The MySQL Enterprise Monitor continuously monitors MySQL servers and alerts to potential problems before they impact the system. It helps eliminating security vulnerabilities, improves replication, optimizes performance, and more. Its newest feature, Quan (Query Analyzer), helps identify queries that could be tuned to improve performance. Quan enables database administrators to do the work that would otherwise require hours in just minutes, or even seconds, and it provides ongoing statistical information about the performance of your queries.

MySQL Enterprise Monitor is a commercial offering by Sun Microsystems, and so was the documentation. To help anyone (even if they're not customers) get a better and complete understanding of what exactly MySQL Enterprise Monitor is about and what it can do, we've decided to make its full documentation publicly available. This has been done now, and the docs are part of the MySQL Manual now; see: …

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Over 200 Responses in Less than 2 Weeks

Less than two weeks ago, I posted my Database Survey. As of just a few minutes ago, I have had 215 responses. That's pretty awesome. I'd like to get at least twice that though.

I haven't looked deeply at it yet to see if there are any trends. I think it will be best to wait until the survey is closed. I did look at some of the responses, kind of as a quality check. Looks like MySQL is fairly well represented. I didn't see any DB2 responses (for primary database). I did see plenty of Oracle and a few Postgres.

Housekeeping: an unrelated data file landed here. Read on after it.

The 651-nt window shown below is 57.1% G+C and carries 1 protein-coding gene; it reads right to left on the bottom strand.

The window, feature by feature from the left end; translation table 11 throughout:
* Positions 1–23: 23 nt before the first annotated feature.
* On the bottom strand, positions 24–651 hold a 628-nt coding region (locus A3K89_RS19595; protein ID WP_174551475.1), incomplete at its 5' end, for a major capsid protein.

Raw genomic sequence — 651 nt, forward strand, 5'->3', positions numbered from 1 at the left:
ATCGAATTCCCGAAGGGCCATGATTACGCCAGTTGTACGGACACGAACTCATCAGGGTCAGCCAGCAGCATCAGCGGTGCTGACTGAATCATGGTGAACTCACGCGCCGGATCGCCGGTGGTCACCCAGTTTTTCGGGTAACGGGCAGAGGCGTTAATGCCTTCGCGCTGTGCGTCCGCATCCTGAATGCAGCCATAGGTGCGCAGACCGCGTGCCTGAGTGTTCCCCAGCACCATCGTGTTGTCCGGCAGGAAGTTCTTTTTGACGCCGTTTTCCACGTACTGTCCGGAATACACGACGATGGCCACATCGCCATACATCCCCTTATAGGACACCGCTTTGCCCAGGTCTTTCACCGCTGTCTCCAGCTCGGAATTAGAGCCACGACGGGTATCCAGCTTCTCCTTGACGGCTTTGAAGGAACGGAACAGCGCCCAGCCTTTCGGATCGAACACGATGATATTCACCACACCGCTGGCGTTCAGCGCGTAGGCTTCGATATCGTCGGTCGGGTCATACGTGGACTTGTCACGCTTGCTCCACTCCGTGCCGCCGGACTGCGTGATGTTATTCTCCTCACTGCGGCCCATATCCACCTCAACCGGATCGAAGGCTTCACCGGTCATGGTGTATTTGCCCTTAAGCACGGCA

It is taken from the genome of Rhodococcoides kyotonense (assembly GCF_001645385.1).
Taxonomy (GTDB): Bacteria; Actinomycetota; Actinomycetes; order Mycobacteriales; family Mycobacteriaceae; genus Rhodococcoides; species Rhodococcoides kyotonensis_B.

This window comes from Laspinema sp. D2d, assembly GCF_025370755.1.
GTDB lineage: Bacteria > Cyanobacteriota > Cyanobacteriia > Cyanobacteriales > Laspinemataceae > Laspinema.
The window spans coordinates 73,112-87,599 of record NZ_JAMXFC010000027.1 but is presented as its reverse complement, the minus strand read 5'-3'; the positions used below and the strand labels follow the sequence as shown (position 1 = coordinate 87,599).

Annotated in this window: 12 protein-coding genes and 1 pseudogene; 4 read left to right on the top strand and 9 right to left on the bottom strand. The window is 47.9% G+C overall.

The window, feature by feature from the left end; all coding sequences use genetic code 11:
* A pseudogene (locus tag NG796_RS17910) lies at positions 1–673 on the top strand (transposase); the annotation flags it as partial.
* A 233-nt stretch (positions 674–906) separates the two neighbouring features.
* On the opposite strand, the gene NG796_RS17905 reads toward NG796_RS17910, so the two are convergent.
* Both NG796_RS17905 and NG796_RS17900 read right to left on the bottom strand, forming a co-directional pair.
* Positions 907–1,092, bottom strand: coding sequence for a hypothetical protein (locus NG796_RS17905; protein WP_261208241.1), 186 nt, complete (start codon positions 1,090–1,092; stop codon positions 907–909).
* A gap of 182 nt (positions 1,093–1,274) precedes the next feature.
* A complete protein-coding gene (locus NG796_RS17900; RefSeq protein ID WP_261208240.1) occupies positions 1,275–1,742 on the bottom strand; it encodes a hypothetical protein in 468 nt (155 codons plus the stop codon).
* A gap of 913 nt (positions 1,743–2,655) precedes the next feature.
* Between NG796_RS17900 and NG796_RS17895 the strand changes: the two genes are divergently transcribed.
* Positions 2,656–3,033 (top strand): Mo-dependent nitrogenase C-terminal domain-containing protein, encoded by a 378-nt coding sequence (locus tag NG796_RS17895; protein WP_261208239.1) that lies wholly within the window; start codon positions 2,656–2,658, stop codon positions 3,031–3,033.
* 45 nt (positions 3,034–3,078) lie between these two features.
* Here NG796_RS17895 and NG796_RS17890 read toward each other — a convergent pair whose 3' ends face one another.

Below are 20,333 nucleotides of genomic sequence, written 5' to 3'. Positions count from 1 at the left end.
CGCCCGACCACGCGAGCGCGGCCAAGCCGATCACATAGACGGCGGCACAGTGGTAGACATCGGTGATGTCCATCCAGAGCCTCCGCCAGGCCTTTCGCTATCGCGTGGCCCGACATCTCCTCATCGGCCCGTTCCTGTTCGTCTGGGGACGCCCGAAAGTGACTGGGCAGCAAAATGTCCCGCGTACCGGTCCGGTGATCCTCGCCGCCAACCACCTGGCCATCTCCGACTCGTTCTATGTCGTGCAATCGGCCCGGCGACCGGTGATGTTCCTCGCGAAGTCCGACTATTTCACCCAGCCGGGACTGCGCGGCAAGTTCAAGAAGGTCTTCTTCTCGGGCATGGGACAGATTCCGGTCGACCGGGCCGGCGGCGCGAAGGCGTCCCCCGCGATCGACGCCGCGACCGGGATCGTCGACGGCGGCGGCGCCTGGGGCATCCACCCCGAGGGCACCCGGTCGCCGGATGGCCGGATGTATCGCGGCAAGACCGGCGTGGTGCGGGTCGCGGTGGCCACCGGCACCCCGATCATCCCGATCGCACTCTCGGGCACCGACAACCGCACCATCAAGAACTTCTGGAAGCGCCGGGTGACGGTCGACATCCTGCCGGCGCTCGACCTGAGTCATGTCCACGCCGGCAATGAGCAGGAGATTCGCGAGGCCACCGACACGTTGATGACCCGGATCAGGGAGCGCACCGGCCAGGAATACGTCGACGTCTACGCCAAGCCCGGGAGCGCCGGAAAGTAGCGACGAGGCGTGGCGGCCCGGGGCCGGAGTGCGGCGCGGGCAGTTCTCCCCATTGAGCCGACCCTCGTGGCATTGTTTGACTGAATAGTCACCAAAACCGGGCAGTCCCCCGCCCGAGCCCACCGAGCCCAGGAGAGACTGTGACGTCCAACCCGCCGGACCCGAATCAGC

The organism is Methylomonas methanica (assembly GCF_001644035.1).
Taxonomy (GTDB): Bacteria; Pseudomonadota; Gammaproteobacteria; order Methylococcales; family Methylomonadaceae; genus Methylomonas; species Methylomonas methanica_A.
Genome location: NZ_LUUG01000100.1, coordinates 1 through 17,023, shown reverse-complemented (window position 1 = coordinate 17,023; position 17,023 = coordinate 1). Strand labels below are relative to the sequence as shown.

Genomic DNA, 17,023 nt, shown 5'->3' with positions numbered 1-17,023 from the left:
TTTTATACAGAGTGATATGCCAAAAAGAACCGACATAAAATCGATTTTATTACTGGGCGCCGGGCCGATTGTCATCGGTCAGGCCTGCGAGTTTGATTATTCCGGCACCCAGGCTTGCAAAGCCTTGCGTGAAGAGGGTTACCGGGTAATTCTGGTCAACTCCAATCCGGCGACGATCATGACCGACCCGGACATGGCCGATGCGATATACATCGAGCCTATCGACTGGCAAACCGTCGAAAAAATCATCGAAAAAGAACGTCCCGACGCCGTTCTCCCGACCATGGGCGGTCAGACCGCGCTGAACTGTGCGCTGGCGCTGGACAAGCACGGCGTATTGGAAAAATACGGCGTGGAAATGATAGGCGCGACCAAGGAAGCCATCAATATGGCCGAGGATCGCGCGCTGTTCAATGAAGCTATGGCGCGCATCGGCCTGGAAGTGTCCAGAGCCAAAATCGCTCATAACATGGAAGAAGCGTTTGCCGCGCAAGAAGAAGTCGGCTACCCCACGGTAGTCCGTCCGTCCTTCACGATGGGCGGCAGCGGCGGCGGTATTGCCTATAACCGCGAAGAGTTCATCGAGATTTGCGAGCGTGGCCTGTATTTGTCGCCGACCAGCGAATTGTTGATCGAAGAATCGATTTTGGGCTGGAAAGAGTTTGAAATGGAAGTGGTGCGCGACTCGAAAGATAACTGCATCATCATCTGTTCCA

I will leave it up for another 2 1/2 weeks (for a total of 4 weeks). If you haven't taken it yet, please do so if you get a few minutes. It only takes 5-10 minutes as there is only 25 questions.

Also, if you have a blog, post on forums (without spamming), or have any other ways to spread the word, I would …

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Does open source need to be ?organic??

Sparse notes from the talk, I noticed Sheeri recording some video, so sitting through that at some stage might make sense. There were no slides, this was a panel discussion. Suggested reading: Organic vs. Non-organic Open Source.

Does Open Source need to be “Organic”?
Brian Aker, Rob Lanphier, Stephen O’Grady, Theodore Ts’o

Taking code, and slapping a certain license on it, doesn’t a successful software project make.

Blurring the distinction, by marketing. Not doing any work to get external contributions.

Open sourcing a product one plans on “genociding”, its really bad.

“Corporate sociopathic Druckerism” — Brian Aker

“As long as the source code is …

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Trouble in paradise?

Maybe it’s a coincidence but this week has seen evidence of tension between commercial open source vendors and elements of the open source user community. Matt Asay stirred up something of a hornet’s nest with his post questioning how open source vendors can find ways of encouraging users to contribute either code of cash in return for free software.

The question itself might be innocuous but Matt’s use of the term “free-riders” prompted a couple of angry responses. Storm in a tea-cup stuff really.

Meanwhile, in a unrelated …

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Trying to keep the customer satisfied

I was just reading Fabrizio Capobanco’s take on the MySQL excitement (”this move is clearly into the right direction”) when it occurred to me that the situation is related to the comments recently made by the former CTO of Kaplan Test, Jon Williams, at the recent OSBC conference.

As I wrote at the time: “Another point Jon made was that the subscription model helps keep open source vendors on their toes as every year he gets to decide whether they will received another payment.”

In other words, as …

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Showing entries 1 to 9